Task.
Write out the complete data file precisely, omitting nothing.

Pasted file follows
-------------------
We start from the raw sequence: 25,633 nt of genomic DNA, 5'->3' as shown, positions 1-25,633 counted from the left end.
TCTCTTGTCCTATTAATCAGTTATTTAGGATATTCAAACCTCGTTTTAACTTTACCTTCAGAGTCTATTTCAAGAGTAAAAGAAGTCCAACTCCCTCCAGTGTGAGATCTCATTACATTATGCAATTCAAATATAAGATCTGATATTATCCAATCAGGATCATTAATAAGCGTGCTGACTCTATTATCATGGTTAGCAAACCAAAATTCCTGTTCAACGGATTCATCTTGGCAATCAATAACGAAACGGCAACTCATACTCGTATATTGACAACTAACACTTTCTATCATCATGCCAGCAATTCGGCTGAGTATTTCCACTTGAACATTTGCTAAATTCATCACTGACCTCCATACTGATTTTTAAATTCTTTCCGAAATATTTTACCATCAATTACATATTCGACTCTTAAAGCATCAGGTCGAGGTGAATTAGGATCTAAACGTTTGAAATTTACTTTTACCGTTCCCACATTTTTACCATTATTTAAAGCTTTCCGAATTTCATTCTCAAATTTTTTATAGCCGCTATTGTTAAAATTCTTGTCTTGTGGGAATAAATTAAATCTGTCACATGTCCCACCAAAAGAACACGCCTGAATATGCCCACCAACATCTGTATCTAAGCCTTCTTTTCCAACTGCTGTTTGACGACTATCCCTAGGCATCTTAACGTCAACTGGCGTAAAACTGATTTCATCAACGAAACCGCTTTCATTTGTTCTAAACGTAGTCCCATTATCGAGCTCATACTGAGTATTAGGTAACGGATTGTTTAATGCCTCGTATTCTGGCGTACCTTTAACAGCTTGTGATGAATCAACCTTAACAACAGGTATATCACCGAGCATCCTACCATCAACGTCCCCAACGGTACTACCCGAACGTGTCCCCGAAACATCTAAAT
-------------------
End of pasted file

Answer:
We start from the raw sequence: 25,633 nt of genomic DNA, 5'->3' as shown, positions 1-25,633 counted from the left end.
TCTCTTGTCCTATTAATCAGTTATTTAGGATATTCAAACCTCGTTTTAACTTTACCTTCAGAGTCTATTTCAAGAGTAAAAGAAGTCCAACTCCCTCCAGTGTGAGATCTCATTACATTATGCAATTCAAATATAAGATCTGATATTATCCAATCAGGATCATTAATAAGCGTGCTGACTCTATTATCATGGTTAGCAAACCAAAATTCCTGTTCAACGGATTCATCTTGGCAATCAATAACGAAACGGCAACTCATACTCGTATATTGACAACTAACACTTTCTATCATCATGCCAGCAATTCGGCTGAGTATTTCCACTTGAACATTTGCTAAATTCATCACTGACCTCCATACTGATTTTTAAATTCTTTCCGAAATATTTTACCATCAATTACATATTCGACTCTTAAAGCATCAGGTCGAGGTGAATTAGGATCTAAACGTTTGAAATTTACTTTTACCGTTCCCACATTTTTACCATTATTTAAAGCTTTCCGAATTTCATTCTCAAATTTTTTATAGCCGCTATTGTTAAAATTCTTGTCTTGTGGGAATAAATTAAATCTGTCACATGTCCCACCAAAAGAACACGCCTGAATATGCCCACCAACATCTGTATCTAAGCCTTCTTTTCCAACTGCTGTTTGACGACTATCCCTAGGCATCTTAACGTCAACTGGCGTAAAACTGATTTCATCAACGAAACCGCTTTCATTTGTTCTAAACGTAGTCCCATTATCGAGCTCATACTGAGTATTAGGTAACGGATTGTTTAATGCCTCGTATTCTGGCGTACCTTTAACAGCTTGTGATGAATCAACCTTAACAACAGGTATATCACCGAGCATCCTACCATCAACGTCCCCAACGGTACTACCCGAACGTGTCCCCGAAACATCTAAAT